notes from first year on the floor at los angeles county rn school...
things to tell your patients:
~if you have a whoopsy stomach at the sight of blood, don't lean over and watch me change the surgical dressing on your leg. that will lead to vomitus in the wound, and several other people in scrubs answering my call for help. it will also wind up with you in the or again getting irrigated to make sure everything that was in your stomach which is now on your leg is not in your wound.
~if you're a gang banger, got shot in a drive by (for the third time), please don't have your homies come into the hospital and scare other patients by their presence. and please, when i (the student nurse, at that) enforce the 2 at a time rule, don't threaten me with 'making sure' i get mine. and then don't get miffed when i don't run down to the cafeteria to get you a double bacon burger. and it really doesn't help to have an escort watching everything i do. *i* am not the bad guy here...and i don't need monitors. and no, they can't come into the med room to 'watch me get the good stuff.'
~when you're limited to bed rest because you've had hardware put in both your legs, and pt hasn't cleared you for movement and not given you any assistive devices (like that wheelchair you so greatly desire...), don't get your girlfriend to get a rolly-chair from the nurses' station, manage to get into it, use the toilet, and then get back in bed. and when asked, you didn't get that idea from me.
~and yes, when you urinate dark green colored, putrid smelling urine, you're probably not going home tonight. the dr will very likely think you've gotten an infection in your abdomenal gunshot wound, and bring you down for emergency surgery. tell your dad dark green urine is not normal, and he doesn't have to yell at me because he wasted a trip to take you home. i already know parking's terrible...i walk more than 1/2 a mile to work from my parking place in whatever weather is going on. have a towel, and relax a bit. it's probably going to be a long wait. and no, coffee on the floor is for the rns, so we can keep up with people's needs.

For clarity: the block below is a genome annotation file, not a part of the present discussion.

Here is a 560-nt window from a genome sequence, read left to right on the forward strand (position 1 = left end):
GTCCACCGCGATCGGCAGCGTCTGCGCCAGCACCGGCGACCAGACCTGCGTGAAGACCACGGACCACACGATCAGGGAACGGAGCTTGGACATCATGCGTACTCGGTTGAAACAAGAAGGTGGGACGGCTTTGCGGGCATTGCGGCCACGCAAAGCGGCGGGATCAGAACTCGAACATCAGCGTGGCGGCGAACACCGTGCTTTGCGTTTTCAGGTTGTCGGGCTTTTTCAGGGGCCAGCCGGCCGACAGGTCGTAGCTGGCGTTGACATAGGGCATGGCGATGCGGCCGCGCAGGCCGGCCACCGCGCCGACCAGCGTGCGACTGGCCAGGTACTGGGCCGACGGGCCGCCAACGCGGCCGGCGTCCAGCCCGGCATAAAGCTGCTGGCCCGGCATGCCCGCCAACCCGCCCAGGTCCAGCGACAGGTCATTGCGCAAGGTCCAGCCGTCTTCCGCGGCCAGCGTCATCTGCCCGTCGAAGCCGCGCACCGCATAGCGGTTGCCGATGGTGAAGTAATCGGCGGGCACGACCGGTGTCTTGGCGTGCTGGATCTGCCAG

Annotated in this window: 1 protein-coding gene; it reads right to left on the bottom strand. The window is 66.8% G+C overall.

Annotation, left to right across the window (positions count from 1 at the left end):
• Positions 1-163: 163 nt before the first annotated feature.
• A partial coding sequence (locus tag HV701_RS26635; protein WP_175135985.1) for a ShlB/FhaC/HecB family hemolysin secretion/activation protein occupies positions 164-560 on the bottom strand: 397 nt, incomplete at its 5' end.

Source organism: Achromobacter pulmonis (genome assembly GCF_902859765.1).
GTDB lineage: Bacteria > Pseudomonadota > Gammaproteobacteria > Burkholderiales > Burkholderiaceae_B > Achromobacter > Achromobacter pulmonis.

~and expect the nurse, and the student nurse, to chastise you when you're caught trying to shoot illegal drugs in to your already ravished body via the iv we put in so we could put medication in there. dude, where'd you get that stuff anyway? and yes, we really did have to call the police.
~when you've asked for yet another ice pack, and i have to make one out of a latex glove because you've used the two dozen we keep on the floor, don't be mad that it leaks. that's why i wrapped it in a towel in the first place...and yes, ice melts when you've got it under your head.
~and yes, i will ignore you wolf whistling at me to get my attention. and don't get embarrassed when, in front of your homies, i explain that using the call light will indeed work...and i know you know where it is, because you've used it before...quite a few times. if you're wolfwhistling, you're breathing...and sometimes, that's all i need to know.
thanks for the learning opportunities:
~leaving the poop in the potty for me to look at. i really do need to chart what it looks like; i don't do this because it's fun.
~making sure i know you need your pain meds. other patients informing me of the screaming woman doesn't actually make my feet move faster, but it does make me laugh.
~keeping your eyes closed and holding your breath when i come in the room, just "to see" what i'll do, especially if i've just given you medication for that pain you were screaming about. i will come and thump your shoulder. be happy i stopped before i decided chest compressions were a good idea.
and for that patient who listened to me, who helped me help him, who asked good questions about his illness, and who hugged me when i told him i was going off shift, thank you, thank you, thank you. because of you, i was able to leave the floor in a good mood. because it only takes one person saying 'hey, nurse, thanks...' to make our day.
and just as a last note, spitting at me and calling me names doesn't really make me want to do anything extra for you, like bring you that burger you're demanding. it was a good idea, and it was a good dinner...sorry you smelled it on me when i came back in the room after lunch.